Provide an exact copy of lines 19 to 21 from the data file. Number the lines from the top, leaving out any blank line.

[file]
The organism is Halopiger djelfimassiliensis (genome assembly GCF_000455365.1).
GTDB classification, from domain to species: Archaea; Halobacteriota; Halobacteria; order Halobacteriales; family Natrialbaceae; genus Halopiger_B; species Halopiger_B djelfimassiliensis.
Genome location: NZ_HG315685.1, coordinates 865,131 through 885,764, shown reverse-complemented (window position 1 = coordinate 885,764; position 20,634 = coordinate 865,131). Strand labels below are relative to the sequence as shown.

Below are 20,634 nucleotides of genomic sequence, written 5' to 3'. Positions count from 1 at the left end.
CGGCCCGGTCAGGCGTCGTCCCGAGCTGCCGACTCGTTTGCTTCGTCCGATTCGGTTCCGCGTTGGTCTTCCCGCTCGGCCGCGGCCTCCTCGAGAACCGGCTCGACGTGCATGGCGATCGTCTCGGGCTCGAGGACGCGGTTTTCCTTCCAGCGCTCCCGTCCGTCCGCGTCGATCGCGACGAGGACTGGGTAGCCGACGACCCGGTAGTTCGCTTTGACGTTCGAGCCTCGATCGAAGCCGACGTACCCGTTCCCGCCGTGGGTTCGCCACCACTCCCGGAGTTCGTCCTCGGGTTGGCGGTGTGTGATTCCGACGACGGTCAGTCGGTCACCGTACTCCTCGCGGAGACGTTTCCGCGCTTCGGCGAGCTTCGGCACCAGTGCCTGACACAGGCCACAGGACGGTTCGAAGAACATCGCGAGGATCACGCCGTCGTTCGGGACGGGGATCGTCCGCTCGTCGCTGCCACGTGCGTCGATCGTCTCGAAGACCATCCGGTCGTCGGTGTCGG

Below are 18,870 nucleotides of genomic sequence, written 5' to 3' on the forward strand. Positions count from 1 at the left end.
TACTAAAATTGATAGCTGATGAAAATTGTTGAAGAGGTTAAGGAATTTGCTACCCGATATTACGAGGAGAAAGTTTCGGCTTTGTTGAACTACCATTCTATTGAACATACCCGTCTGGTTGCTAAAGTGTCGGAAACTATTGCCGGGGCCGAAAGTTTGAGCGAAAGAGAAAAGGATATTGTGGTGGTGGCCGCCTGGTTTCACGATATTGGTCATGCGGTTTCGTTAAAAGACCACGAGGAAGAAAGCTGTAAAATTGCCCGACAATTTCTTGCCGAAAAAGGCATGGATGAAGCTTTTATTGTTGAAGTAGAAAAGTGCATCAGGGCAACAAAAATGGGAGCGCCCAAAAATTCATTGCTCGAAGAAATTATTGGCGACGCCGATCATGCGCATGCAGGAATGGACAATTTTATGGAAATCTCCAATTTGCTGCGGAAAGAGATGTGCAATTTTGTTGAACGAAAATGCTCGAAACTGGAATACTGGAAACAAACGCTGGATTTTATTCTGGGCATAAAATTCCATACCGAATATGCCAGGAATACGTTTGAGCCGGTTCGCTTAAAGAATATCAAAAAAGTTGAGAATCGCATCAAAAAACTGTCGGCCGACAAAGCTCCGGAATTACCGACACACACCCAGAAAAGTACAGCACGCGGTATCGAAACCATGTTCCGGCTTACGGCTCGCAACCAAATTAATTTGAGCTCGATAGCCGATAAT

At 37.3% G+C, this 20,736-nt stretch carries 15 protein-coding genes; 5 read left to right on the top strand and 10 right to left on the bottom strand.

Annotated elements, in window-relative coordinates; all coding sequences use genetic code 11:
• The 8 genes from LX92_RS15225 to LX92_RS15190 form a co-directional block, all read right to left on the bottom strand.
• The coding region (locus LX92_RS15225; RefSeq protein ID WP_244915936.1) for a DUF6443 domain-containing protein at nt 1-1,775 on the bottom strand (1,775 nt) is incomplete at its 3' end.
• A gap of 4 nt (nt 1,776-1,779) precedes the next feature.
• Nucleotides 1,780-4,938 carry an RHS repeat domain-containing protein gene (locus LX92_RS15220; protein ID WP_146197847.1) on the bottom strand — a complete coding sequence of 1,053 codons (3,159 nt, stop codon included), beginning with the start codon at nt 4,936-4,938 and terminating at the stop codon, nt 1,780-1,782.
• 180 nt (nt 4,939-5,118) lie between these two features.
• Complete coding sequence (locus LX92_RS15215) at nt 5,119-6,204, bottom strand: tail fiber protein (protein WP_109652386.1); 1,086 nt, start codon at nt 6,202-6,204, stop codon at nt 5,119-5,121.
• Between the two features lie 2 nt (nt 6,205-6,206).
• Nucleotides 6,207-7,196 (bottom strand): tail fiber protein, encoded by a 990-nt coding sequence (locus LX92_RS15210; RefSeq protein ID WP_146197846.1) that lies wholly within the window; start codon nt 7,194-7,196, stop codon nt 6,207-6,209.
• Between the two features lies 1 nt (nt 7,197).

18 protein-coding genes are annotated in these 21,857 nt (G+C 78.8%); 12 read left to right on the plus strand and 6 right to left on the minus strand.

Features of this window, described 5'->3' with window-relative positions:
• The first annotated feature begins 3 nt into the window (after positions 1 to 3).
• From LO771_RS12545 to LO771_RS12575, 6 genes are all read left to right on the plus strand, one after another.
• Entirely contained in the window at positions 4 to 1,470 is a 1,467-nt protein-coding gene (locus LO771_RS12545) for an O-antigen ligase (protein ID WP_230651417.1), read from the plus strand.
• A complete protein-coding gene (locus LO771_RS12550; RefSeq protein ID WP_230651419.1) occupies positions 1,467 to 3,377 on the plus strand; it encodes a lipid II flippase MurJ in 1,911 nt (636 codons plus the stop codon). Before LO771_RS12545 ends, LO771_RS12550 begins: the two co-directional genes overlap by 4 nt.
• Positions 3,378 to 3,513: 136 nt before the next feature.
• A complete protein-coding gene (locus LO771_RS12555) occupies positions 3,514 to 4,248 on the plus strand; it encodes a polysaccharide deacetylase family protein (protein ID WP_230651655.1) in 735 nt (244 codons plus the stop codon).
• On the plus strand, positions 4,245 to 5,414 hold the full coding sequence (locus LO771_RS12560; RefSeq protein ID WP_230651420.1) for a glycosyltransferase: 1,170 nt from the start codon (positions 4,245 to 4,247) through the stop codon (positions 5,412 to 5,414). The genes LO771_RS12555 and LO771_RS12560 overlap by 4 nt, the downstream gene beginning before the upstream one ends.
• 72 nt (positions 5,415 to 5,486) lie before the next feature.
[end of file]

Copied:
18 protein-coding genes are annotated in these 21,857 nt (G+C 78.8%); 12 read left to right on the plus strand and 6 right to left on the minus strand.

Features of this window, described 5'->3' with window-relative positions:
• The first annotated feature begins 3 nt into the window (after positions 1 to 3).